As we make our way through this new year, I encourage you to do so with informed optimism. Yes, there’s a lot of bad news out there, yet there’s also encouraging news – who else is looking forward to referring to COVID as an endemic, rather than a pandemic?!  – and there are fascinating opportunities to learn. Has anyone else been following word of NASA’s successful launch and deployment this month of the James Webb Space Telescope, and what we might learn from it? No matter how trying circumstances may be at any give point in time, there’s always hope and room for optimism. Here’s to a terrific ’22 for you and yours!

Learning resources: podcasts, webinars, websites, conferences and more

When it comes to making this a terrific year on the career front, there are clearly some factors beyond our control. We can, however, control how we plan to approach professional development. You’ll see below my first Weekend Poll of the year. I published it last week, and am bringing it forward again this weekend to encourage people to think about both how and what you plan to learn this year. Will you take credit courses, read, listen to podcasts, attend webinars, and/or conferences? 

If you plan to attend conferences, are you hoping to make them in person, virtually, or both? As well, you’ll see I’m asking below about the focus – or areas of focus – you’re targeting for professional growth this year. 

Please add your voice, and share this poll

I designed this poll so you can add your voice in just a couple of minutes; there are only two open-ended questions. Thanks as always for participating, and I appreciate it when readers share my polls with colleagues and friends. Let’s get to it, shall we? I’m asking … 

Please take a couple of minutes to complete the poll below. As always, I look forward to hearing what you have to say and will publish the results here.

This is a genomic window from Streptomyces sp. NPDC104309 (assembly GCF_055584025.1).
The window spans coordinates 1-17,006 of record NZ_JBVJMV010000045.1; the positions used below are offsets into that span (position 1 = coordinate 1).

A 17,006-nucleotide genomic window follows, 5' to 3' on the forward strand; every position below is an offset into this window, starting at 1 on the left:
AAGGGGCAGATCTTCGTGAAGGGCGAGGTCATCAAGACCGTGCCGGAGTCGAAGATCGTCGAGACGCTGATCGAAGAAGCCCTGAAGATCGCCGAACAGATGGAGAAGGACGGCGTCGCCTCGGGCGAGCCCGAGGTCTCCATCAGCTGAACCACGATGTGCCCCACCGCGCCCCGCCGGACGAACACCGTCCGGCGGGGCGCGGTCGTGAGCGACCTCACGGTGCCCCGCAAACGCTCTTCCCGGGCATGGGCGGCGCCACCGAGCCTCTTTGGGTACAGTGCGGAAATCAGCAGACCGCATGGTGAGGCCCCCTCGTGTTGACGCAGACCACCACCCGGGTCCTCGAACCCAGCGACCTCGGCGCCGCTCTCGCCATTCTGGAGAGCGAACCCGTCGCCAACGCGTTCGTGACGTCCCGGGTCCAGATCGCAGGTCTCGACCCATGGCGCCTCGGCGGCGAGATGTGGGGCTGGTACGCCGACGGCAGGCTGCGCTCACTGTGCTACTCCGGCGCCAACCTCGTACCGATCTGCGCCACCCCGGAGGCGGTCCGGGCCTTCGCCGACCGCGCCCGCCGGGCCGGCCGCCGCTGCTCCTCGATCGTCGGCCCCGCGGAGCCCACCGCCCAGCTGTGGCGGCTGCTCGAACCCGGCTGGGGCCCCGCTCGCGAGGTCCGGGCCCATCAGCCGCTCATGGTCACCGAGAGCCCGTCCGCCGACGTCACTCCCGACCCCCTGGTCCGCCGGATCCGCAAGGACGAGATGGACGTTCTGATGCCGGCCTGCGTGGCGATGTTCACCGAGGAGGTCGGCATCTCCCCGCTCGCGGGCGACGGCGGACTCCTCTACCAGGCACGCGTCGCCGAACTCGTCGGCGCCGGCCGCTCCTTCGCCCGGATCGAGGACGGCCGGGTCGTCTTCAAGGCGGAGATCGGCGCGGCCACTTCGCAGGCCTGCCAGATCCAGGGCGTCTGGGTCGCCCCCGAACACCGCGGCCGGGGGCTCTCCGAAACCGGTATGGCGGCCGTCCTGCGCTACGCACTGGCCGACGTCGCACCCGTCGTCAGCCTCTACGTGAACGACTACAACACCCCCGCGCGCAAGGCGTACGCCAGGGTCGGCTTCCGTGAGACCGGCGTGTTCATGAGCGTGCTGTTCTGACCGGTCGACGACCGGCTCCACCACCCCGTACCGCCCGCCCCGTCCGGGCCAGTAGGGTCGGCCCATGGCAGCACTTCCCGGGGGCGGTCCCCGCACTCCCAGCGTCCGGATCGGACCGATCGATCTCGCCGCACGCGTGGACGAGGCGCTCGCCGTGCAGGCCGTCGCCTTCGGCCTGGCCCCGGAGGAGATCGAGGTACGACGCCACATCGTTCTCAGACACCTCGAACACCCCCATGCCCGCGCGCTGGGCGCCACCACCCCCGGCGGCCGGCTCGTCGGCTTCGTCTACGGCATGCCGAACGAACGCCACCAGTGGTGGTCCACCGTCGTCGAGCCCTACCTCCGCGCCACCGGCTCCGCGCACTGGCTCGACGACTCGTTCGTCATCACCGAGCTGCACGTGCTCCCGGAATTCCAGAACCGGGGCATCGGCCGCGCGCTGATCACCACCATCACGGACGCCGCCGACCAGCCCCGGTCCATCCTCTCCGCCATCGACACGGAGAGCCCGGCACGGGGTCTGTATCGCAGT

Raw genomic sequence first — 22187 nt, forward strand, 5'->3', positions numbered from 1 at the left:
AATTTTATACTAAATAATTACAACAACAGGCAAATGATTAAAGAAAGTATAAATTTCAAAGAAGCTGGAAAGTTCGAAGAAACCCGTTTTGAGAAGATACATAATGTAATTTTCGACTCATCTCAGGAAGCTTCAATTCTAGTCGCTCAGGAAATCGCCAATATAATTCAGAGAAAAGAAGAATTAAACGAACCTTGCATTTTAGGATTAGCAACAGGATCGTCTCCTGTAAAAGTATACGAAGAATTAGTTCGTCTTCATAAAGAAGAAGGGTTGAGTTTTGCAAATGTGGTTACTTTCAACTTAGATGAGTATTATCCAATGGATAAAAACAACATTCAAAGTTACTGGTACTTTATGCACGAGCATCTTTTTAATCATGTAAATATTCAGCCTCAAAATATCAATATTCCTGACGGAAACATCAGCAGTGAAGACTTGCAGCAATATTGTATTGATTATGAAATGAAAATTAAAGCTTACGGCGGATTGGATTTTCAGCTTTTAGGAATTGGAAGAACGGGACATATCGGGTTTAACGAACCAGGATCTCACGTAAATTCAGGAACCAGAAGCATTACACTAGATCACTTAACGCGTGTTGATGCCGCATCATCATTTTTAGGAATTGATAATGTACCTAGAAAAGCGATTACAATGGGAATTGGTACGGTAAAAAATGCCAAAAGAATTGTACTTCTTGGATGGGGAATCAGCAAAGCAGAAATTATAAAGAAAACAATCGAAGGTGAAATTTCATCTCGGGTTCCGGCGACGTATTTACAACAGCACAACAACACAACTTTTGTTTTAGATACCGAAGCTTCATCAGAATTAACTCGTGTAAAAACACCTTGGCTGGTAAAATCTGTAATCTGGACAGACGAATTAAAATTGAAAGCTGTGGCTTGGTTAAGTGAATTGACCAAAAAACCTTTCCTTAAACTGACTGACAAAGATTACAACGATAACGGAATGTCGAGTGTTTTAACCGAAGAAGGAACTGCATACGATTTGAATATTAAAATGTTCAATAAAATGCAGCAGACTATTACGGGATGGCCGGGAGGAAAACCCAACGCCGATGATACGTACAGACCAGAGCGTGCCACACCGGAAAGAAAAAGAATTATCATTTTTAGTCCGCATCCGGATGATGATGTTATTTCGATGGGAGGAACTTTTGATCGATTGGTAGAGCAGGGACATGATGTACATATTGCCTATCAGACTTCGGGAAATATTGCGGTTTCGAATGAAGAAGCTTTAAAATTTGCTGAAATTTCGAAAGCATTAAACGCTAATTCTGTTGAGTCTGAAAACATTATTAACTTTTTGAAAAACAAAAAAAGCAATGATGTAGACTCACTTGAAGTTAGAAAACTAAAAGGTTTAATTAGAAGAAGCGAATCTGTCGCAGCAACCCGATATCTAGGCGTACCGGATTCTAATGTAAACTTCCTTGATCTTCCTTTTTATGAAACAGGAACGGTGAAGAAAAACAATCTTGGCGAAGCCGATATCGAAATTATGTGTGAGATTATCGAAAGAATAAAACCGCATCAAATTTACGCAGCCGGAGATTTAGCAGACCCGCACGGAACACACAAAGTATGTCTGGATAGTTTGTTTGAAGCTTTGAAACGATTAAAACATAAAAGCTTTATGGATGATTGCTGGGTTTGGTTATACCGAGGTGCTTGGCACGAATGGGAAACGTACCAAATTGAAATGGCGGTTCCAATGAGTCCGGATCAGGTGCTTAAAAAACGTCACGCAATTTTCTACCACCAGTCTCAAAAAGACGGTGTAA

I'm doing wellThe pandemic has brought challenges, but overall I'm doing fineI'm having a difficult time
Yes; I've already identified priorities as part of my performance reviewYes; I've begun identifying my areas of focusI have ideas and am sorting out funding or approvalsI'm waiting to see what catches my interestNo; I'm just keeping up as best as I canIt isn't even on my radar right now
soft skillsbecoming more proactivehard/technical skillsminutesstrategic/business acumenROI; ideas, practices I can apply in my rolefuture focus/trendsformal educationother
soft skillsenhancing professional presencebecoming more proactivehard/technical skillsminiutesstrategic/business acumenformal educationother
I maintained my usual commitment to PDI learned a lot, primarily because of changes to how we workI attended a mix of webinars and in person eventsPD has been a lower priority since the pandemic beganI dedicated more time/energy to PD than pre-pandemic
Yes, and I hope to do so in personYes, and I'd like to do so virtuallyI'm not sure; it depends on fundingI'm not sure; it depends on what happens with COVIDNo; I don't usually attend conferences
I doMy employer doesIt’s jointly funded; my employer covers a portion of the expenses and I fund the balance:
YesNoIt's not necessary, as these are typically outside office hours
In personVirtualA mix of both in person and virtual conferences; both have advantages
none1-56-1011-1516-20more than 20
YesNo
I doMy employer doesIt’s jointly funded; my employer covers a portion of the expenses and I fund the balance:
Yes; I read assistant-related websites, books and publicationsYes; I read materials that are relevant to my principal's role/executive level materialYes; I read sector-related materialsYes; I read business publicationsOnly occasionallyNo
YesNo
high school diplomapost-secondary courses; no credentialassociate degreepost-secondary diplomaundergraduate/bachelor's degreegraduate/master's degreedoctoral/PhD
Yes; routinelyYes; occasionallyNo